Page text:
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Lakecia Benjamin

Growing up in the Washington Heights neighborhood of Manhattan, Lakecia Benjamin first picked up the saxophone at age 11—and that was always the only instrument for her.

“As a kid, you know, I was drawn to the appeal and shininess,” she said. As she focused on the saxophone in her youth, Lakecia’s teachers were often working jazz musicians who would perform in the city, including Wessell Anderson, Gary Bartz, Steve Wilson, Vincent Herring, and Reggie Workman. Through them, she was introduced to a wide range of other jazz musicians including Greg Osby, Wynton Marsalis, Nicholas Payton, Sam Rivers, and Steve Coleman, among others—further influencing her future in jazz.

Fast forward and Lakecia has become that musician—performing and recording with her group SoulSquad and still taking time to teach and mentor students in New York City through Jazz at Lincoln Center.

“It’s definitely a passion of mine,” she said, especially because of the impact that her teachers had on her growing up. “When you’re young, this is the time when your creativity is most open. [Young people are] open to any path and are still trying to figure out where they’re going.” In addition to teaching at Jazz at Lincoln Center, Lakecia also works with students through private lessons and, as part of BRIC JazzFest, she will be leading educational workshops for students at BRIC.

Performing for students is always an exciting experience, she said, because of the way they experience the music differently from more adult audiences. They don’t have the same background and might not be as familiar with music from the 1920s—or even the 1980s, she said. “Where they feel the beat and where they feel the music...it’s a different place [compared to adults.]”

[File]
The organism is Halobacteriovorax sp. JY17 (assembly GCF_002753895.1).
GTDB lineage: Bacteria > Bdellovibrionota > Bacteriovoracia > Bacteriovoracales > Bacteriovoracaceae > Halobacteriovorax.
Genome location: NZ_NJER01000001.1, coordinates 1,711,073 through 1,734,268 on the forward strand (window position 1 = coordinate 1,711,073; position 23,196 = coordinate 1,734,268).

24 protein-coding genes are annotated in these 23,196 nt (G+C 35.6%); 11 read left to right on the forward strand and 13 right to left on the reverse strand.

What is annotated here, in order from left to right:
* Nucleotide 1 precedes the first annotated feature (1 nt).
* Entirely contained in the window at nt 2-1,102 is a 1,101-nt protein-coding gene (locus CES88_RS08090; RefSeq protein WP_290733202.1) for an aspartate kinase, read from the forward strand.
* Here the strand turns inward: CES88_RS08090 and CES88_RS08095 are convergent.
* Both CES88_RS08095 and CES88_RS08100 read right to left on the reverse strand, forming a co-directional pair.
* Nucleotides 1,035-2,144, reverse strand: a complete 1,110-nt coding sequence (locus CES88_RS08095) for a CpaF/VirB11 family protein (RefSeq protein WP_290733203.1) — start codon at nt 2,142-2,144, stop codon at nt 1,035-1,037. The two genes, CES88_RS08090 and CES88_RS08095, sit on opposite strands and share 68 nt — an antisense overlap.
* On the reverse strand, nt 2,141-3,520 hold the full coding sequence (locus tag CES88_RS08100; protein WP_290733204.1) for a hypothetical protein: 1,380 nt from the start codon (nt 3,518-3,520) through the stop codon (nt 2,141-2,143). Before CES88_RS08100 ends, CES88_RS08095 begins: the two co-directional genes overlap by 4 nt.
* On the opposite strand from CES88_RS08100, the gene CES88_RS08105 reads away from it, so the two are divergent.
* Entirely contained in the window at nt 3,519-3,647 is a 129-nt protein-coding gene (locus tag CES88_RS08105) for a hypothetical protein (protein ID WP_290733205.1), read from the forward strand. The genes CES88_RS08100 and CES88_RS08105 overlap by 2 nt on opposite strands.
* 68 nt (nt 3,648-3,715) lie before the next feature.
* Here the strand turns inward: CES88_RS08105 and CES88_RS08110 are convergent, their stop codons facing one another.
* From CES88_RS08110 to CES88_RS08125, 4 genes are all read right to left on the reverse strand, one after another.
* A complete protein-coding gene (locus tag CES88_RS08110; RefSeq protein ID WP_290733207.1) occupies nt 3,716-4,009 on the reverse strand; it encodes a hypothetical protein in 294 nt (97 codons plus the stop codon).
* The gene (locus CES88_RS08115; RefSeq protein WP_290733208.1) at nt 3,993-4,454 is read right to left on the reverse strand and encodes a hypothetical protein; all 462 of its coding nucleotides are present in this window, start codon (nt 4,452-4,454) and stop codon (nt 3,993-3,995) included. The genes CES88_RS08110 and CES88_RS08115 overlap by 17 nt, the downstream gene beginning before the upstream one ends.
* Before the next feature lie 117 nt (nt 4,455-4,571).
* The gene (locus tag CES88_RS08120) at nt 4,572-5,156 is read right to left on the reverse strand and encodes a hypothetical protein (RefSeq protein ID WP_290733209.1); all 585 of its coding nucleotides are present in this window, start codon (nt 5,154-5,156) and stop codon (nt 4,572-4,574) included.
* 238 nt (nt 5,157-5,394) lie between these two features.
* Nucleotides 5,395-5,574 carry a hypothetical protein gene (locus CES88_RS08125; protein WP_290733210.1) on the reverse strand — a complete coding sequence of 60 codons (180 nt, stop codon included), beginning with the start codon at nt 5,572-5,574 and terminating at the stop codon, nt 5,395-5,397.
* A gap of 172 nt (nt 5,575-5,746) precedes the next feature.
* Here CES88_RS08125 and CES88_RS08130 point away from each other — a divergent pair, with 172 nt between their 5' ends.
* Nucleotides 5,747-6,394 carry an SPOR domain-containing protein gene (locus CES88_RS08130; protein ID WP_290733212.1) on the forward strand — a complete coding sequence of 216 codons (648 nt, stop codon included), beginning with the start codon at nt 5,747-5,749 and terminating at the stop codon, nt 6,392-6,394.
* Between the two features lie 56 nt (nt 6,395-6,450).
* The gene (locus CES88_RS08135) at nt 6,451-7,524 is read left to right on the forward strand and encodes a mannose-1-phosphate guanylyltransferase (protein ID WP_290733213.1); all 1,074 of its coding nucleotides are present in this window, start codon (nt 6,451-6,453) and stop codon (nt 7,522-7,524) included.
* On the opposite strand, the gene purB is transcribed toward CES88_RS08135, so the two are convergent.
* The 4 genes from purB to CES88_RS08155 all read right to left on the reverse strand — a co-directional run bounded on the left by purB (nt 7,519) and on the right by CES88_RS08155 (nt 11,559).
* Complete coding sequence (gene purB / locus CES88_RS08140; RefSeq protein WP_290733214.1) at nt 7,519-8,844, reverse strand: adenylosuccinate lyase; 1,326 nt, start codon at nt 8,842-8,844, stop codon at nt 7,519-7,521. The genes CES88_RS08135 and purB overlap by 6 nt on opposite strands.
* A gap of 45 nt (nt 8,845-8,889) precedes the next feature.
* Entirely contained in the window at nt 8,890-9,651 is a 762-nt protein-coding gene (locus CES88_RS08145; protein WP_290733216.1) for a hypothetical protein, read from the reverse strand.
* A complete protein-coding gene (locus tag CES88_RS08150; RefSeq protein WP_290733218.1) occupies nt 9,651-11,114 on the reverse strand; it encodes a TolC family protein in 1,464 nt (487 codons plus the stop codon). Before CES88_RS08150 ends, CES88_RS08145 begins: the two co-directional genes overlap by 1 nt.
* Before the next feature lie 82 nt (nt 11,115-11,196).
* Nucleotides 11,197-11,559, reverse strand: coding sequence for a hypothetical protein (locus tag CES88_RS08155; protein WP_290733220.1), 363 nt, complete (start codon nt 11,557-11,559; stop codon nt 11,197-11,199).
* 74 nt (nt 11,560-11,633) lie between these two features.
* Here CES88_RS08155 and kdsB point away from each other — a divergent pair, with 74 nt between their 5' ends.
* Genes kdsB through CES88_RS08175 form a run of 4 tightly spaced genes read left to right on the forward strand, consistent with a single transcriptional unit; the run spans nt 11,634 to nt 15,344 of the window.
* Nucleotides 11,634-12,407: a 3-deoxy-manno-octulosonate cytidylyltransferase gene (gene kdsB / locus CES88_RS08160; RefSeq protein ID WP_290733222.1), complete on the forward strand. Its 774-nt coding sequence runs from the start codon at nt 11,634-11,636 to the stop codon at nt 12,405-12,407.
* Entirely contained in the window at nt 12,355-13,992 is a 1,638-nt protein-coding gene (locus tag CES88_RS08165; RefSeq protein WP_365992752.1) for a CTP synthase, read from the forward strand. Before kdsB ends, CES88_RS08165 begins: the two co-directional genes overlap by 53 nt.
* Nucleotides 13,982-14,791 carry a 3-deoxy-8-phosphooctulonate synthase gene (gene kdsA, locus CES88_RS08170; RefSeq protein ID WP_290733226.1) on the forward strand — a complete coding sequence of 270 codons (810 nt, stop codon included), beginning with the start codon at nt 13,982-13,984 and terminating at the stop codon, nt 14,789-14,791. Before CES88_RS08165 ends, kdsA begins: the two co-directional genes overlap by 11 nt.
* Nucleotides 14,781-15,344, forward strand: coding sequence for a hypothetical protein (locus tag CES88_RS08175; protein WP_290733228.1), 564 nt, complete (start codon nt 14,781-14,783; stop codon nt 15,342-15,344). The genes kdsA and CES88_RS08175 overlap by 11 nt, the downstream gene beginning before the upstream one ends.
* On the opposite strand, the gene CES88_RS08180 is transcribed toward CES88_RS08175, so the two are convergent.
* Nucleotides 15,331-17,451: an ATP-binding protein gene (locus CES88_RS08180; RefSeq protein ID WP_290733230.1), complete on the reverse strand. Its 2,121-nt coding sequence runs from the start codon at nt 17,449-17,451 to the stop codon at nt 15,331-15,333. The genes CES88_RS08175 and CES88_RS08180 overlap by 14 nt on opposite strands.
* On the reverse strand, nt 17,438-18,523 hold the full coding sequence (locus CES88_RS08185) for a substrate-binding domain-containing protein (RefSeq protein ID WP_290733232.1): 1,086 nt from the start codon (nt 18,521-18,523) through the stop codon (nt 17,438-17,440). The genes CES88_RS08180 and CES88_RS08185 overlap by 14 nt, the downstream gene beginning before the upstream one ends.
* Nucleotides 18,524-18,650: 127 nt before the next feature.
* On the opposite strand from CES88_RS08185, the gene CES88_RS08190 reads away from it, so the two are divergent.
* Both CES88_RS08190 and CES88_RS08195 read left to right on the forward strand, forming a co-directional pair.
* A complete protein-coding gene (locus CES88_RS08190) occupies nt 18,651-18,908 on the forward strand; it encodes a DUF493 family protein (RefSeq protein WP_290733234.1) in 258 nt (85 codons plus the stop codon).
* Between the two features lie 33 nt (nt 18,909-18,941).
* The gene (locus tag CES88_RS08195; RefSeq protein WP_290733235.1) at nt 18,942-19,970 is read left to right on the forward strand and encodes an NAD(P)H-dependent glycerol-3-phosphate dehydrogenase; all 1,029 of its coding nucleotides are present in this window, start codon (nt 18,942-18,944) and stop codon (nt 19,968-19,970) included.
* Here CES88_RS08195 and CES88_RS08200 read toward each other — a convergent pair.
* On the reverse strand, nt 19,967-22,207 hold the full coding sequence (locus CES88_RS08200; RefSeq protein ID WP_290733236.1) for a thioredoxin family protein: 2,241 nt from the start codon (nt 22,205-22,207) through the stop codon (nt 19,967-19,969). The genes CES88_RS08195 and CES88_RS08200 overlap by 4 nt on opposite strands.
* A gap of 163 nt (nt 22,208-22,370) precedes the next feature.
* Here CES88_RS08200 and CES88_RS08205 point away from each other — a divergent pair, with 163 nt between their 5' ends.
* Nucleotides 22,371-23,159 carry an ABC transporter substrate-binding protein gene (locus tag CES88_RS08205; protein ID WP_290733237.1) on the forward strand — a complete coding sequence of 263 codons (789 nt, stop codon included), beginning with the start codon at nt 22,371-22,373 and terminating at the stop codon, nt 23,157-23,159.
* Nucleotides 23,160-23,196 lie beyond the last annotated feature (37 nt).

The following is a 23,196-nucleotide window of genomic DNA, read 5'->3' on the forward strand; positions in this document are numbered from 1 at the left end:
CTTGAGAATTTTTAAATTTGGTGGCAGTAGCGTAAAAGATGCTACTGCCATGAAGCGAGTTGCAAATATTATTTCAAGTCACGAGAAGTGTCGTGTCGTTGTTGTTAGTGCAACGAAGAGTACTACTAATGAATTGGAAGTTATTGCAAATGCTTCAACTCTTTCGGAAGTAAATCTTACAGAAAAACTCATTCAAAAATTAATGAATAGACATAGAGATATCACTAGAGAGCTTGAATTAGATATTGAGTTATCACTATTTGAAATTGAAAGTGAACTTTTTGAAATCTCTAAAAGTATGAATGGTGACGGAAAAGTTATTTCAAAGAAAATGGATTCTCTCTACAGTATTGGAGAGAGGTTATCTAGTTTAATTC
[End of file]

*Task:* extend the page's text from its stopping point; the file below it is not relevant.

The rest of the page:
Beyond the educational workshops, Lakecia will also be performing at BRIC JazzFest Marathon Night 1 on Thursday, October 18, and fans can expect an energetic performance that also touches on important topics of the day. But Lakecia is quick to say the performance will be a “huge jamming party…I put an upbeat spin on issues, rather than simmer in darkness.”

One example of the upbeat nature of Lakecia Benjamin and SoulSquad is the recent album Rise Up, which came out in March 2018, five years after Lakecia's sister passed away.

“I wanted to honor her and pay homage to the positive things she taught me,” Lakecia explained. “Rise Up was like her motto and each track of the album is dedicated to a different side of her.” The album features guest vocals from China Moses, Jaime Woods, Solomon Dorsey, and more, and Lakecia collaborated with, as she says, “the full squad” to bring the work to life. (See the full album credits here.)

As a saxophonist, Lakecia has collaborated with many legends, performing and recording with Clark Terry, Anita Baker, Keyshia Cole, The Roots, Alicia Keys, Stevie Wonder, and many more; and producing with hip hop legends such as Big Daddy Kane and DJ Premier. But in the world of jazz, more collaborations are always on the horizon.

When asked about who she would like to collaborate with in the future, Lakecia said she has always wanted to work with Sting and would love to partner with Kendrick Lamar. “And I have a Kenny Loggins fetish,” she added, “so working with him and Michael McDonald.” In the jazz world, she called out jazz vibraphonist Stefon Harris—who coincidentally will also be performing at BRIC JazzFest on October 18.

See Lakecia Benjamin & SoulSquad (and Stefon Harris) at BRIC JazzFest Marathon Night 1 on Thursday, October 18 at BRIC House. Tickets on sale now! 

 

BRIC JazzFest Presenting Sponsor: Compass